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Daniel Thomas Moran


in this forest must


Leaf begets earth.

Fruit begets spawn.

Branches splinter.

The rot of trunks

becomes peat.

The thing, its parts.

Stumps become nurse

to saplings and moss.

Stones are concealed

until roots and rain

unveil them again.

The forest falls

and falls in on

itself, nourished by

the long memories

of what’s dead.

Deeds done by dew

and the invisible.

And then there is

this poem which

unearthed me on the

road to the landfill,

Written with a pen

fished from the muddle

beneath the car’s seat,

It lives upon an envelope,

redeemed from the

recycling bin, that

I hope

will survive to tell.

Quiz question:

What is Salvation?

Going to the landfill

Going to the landfill

A fantasy believed by six billion people.

A fantasy believed by six billion people.

When your mouth fills with spit.

When your mouth fills with spit.

The name of my bookmaker.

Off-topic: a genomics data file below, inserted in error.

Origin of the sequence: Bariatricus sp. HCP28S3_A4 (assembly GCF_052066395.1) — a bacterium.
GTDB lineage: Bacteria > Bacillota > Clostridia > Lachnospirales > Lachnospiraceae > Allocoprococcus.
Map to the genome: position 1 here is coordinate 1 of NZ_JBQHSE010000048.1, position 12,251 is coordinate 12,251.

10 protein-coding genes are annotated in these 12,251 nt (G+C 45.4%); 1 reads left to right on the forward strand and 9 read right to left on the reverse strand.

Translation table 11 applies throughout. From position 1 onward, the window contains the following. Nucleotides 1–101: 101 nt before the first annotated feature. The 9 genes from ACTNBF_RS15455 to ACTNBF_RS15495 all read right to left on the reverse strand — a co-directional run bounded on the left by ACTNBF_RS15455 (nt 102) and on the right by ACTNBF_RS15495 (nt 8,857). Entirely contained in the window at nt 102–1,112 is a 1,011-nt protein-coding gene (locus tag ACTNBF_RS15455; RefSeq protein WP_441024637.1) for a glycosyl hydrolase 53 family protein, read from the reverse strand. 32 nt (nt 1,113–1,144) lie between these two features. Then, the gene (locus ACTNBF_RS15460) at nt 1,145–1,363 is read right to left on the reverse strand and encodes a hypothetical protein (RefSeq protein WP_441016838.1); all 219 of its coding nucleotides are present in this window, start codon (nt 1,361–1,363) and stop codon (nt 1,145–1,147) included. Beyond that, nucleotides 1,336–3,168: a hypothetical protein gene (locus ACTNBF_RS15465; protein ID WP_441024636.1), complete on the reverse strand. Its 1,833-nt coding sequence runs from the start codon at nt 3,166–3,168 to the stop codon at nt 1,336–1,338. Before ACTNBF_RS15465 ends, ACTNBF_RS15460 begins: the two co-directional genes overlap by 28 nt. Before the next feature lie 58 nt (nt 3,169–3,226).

The name of my bookmaker.

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Issue 21


September 22, 2017

Daniel Thomas Moran is the author of ten collections of poetry, the most recent of which, “A Shed for Wood” was published by Salmon Poetry in Ireland in 2014. He is the former poet laureate of Suffolk County, New York, the birthplace of Walt Whitman. He has had more than three hundred poems published in some fifteen different countries. He retired as Clinical Assistant Professor from Boston University’s School of Dental Medicine in 2013 where, in 2011, he delivered the Commencement Address. He lives in Webster, New Hampshire with his wife Karen.

i dont feel like fininishing this website right now and i am sorry

In your defense, you

had legitimate belief

to think she was drunk.

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Issue 21

This writing was originally published in Opium Magazine, and is not listed in the archives.
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